Little Girl Lost

Lisa Irwin

It’s a high stakes, middle of the night gambit that has little chance for success. You can silently and carefully observe the house and its residents all you want. You can become familiar with patterns, but a house full of kids can never be totally predictable. Flashlights are to be avoided as much as possible so your eyes can become accustomed to the dark, lest you step on toys and sleeping pets. Forget about windows and fences, even a gymnast would have trouble conquering those obstacles with a child in tow. And even the fingers of a skilled locksmith cannot control the volume of the tumblers as they succumb to his practiced touch, nor the distinctive click of the door as the perp and his prey disappear into the darkness.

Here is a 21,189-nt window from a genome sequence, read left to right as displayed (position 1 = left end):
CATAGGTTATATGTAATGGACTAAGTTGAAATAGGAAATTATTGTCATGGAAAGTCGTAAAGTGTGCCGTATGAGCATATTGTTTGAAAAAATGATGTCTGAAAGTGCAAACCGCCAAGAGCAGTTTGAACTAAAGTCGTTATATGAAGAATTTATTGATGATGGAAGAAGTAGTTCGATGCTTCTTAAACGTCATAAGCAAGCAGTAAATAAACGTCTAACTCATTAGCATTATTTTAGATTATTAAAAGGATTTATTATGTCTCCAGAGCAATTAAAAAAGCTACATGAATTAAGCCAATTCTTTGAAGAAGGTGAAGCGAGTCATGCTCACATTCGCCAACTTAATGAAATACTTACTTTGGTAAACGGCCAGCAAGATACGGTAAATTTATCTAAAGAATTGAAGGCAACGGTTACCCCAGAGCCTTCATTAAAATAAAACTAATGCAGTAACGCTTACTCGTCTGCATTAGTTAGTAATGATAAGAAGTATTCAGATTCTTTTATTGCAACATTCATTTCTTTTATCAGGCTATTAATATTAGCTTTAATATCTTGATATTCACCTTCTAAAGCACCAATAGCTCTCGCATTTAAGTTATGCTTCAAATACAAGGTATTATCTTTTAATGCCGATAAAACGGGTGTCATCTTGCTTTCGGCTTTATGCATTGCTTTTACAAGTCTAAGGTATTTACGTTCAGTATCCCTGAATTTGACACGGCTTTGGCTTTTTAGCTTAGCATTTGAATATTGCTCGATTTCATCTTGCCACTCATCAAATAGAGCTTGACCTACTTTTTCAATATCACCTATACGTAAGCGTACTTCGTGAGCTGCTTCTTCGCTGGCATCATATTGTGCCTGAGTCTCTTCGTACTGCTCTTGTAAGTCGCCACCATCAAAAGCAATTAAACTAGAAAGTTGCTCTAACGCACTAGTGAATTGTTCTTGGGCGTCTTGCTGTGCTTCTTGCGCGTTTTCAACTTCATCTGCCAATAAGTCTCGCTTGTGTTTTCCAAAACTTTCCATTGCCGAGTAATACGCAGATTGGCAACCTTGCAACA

It’s a scenario that has supposedly played out far too often lately. 11-month-old Lisa Irwin wasn’t in her crib on the morning of October 4, 2011 so her mother called the Kansas City, Missouri 911 emergency line. A few months later, on December 17 in Waterville, Maine 2-year-old baby Ayla Reynolds father called 911 to report that she had been kidnapped from her bedroom the night before. 6-year-old Isabel Celis father reported his daughter missing from her Tucson, Arizona home at 8:00 a.m. on April 21, 2012. Finally, 6-year-old Sierra Newbold’s mother made an emergency call at about 7:30 a.m., on June 26, to report that her daughter was missing from her bedroom.

Ayla Reynolds

Unfortunately, I’m all too familiar with the pattern. In 1993 my Polly was snatched from her bedroom. Because there were witnesses and because of a dogged investigation Polly’s killer now sits on California’s death row. Almost a decade later, on June 5, 2002 14-year-old Elizabeth Smart was kidnapped from her Salt Lake City, UT bedroom. Miraculously, 9-months later Elizabeth was recovered alive not 20-miles from her home. Her kidnappers are now serving life sentences behind bars.